An additional benefit of this arrangement is that if for any reason one of the PIR sensors hangs it gets a power cycle every day.


The system uses two controllers, the main controller is in the house and the slave is in the shed. This was necessitated by the small gauge cable connecting the house and shed. I designed in as much commonality as possibility to reduce the number of spare parts needed to maintain the system.  Both are powered by a 12V 3.5A switching power supply, and use a 4 channel optically isolated relay module. 

The chassis for both controllers are old TiVo Series 2 DVRs. I have used them for several other projects. They are a good size for this type of project and unlike other consumer AV gear removing the front plastic bezel yields a sold metal front panel.  At the rear is a small 12V fan. I figured the fan was over kill but I wired up a simple temperature controller by clipping a PTC to the power supply heat sink to control the fan if the power supply gets too hot. The fan is the only electrical component I was able to salvage from the original TiVo’s.

The controllers are simple discrete logic, no microprocessors are used. Each controller implements three stages: 1) input conditioning 2) diode OR gating 3) output power switching.

House Controller

The house controller functions as the master. Switched power from the day/night photocell automatically turns the unit on at dusk and off at daybreak. The LED floodlights lights are controlled by a 4 channel optically isolated 12V relay board. In the current implementation only two channels are used, one for the house parking light and one for the yard light.  The house unit did not need to be optically isolated but it allowed me to use the same relay module in the shed controller. There are two SSR outputs, currently only one is used to control AC yard lighting.

Control inputs consist of physical switches, optoisolator outputs from the two existing 3-way switches and PIR outputs. Input are all high side switching, on is represented by the presence of 12V, off by an open circuit.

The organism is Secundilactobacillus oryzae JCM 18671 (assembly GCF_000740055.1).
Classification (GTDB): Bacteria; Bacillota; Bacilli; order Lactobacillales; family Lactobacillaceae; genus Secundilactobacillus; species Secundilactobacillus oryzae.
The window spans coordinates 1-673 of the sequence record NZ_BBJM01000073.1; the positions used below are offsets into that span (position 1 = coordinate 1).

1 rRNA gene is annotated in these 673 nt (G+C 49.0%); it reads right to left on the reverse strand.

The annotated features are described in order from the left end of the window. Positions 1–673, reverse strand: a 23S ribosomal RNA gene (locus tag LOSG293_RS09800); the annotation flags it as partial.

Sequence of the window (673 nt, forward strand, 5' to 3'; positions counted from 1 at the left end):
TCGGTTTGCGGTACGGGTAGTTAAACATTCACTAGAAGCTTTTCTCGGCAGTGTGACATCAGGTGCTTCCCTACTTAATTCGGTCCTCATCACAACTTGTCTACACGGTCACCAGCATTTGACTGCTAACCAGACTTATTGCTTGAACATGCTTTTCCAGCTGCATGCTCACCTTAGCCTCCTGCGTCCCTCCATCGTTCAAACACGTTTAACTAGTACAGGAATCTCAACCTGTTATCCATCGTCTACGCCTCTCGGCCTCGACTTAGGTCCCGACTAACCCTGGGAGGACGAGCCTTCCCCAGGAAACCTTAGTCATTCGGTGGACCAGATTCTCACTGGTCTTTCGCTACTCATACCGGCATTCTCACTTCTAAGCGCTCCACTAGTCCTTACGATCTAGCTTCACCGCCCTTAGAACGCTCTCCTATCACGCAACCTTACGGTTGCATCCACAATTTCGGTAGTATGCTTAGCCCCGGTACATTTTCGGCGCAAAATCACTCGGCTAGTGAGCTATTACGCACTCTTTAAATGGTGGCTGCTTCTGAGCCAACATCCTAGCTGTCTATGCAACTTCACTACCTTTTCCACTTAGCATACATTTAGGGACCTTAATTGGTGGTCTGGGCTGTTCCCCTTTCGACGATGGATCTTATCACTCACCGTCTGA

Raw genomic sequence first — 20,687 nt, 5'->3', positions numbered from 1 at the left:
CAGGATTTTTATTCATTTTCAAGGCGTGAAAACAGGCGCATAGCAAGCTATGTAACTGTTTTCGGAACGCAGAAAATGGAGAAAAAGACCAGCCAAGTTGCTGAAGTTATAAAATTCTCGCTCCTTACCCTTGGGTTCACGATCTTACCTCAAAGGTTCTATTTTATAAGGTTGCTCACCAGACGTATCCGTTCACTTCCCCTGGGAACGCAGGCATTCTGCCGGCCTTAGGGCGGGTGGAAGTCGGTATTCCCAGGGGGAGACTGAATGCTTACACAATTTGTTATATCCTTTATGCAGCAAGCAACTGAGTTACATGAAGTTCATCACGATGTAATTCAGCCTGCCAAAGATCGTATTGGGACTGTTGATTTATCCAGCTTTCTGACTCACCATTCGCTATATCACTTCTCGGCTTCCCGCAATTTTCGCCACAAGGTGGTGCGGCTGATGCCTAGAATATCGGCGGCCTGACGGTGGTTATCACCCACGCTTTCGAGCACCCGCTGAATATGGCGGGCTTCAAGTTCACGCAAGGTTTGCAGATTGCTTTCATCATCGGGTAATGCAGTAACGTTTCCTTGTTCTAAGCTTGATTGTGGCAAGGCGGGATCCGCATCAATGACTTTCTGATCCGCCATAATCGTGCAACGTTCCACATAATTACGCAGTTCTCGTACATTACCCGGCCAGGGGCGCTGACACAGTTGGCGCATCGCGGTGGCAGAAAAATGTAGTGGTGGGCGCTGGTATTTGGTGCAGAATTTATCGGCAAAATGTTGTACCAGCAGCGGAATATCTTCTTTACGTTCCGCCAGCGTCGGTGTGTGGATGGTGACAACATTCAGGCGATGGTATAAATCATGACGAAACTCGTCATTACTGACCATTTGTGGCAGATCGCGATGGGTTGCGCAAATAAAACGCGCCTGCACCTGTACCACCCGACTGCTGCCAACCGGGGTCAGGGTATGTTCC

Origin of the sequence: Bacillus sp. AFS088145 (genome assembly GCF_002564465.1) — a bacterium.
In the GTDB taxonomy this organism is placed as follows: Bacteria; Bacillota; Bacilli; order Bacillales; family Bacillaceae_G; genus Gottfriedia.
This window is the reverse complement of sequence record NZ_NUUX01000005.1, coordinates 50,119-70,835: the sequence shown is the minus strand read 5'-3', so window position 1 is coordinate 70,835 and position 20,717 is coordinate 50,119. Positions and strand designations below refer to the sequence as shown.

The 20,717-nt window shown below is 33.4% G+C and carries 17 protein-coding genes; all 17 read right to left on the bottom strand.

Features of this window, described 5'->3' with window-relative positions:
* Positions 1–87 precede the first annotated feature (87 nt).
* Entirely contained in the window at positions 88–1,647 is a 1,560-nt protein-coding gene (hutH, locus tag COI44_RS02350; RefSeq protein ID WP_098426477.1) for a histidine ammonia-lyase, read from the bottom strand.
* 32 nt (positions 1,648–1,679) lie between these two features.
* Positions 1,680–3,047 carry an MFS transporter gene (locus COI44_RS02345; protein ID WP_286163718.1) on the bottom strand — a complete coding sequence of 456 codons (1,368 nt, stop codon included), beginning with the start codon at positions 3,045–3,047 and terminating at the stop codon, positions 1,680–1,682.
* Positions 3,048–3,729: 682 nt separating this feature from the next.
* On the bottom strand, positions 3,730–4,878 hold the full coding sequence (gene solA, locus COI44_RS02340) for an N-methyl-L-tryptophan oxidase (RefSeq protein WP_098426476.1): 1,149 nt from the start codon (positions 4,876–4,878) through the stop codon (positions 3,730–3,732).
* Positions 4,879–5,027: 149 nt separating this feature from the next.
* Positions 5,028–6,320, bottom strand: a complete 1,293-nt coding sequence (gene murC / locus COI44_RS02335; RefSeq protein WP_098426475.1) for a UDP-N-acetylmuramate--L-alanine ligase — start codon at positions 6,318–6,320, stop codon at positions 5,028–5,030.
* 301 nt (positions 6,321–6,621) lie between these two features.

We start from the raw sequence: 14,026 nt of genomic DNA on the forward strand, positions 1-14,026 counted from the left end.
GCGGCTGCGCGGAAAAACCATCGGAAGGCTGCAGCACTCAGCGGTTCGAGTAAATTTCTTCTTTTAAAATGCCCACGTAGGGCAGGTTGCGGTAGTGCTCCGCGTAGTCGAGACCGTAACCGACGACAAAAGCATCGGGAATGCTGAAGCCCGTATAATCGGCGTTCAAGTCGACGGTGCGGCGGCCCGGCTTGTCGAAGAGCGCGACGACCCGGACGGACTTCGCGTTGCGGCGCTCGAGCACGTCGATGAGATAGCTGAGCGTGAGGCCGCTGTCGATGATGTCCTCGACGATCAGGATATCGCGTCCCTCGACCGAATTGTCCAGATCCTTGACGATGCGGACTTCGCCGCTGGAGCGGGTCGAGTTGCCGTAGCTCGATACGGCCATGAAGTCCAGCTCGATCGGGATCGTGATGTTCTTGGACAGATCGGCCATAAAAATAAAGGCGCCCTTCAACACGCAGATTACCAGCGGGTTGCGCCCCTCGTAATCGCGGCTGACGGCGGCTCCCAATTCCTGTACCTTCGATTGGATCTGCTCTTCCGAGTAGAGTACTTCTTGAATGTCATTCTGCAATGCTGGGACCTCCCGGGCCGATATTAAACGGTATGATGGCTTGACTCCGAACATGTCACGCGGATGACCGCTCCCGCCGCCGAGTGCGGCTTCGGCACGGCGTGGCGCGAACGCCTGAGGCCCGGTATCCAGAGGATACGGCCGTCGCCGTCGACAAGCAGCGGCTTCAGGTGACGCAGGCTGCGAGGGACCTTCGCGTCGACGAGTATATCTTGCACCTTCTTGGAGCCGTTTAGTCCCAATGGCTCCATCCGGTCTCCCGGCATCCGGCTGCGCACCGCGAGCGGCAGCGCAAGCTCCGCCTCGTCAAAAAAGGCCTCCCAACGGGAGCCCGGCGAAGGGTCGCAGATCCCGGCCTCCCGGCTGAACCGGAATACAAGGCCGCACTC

8-channel ULN2803A Darlington transistor arrays are used to invert the inputs and provide active low output drive for the relay module and SSR.  These are nominally 5V input devices.  Using 5V inputs in a 12V systems provides plenty of compliance when driven by diode OR logic. I added series input resistors to reduce array input current to what it would have been if feed by 5V.

The PIRs momentarily turn on at power up. To inhibit extraneous turn on at power up each of the four PIR input channels is clamped to ground up by a LM339 comparator driven by a simple RC network.  

The house PIR sensor I used was intended as an intrusion detector, not a light controller. As such the output goes active only when it detects motion but there is no built in delay timer. To address that used a LM555 timer to provide about 4 minutes of on time when leaving the house.  Unlike the other PIR sensors when first turned on it goes active for a long time. The 555 time is AC coupled so it only responds to a new detection. During the power up delay the 555 is held in reset.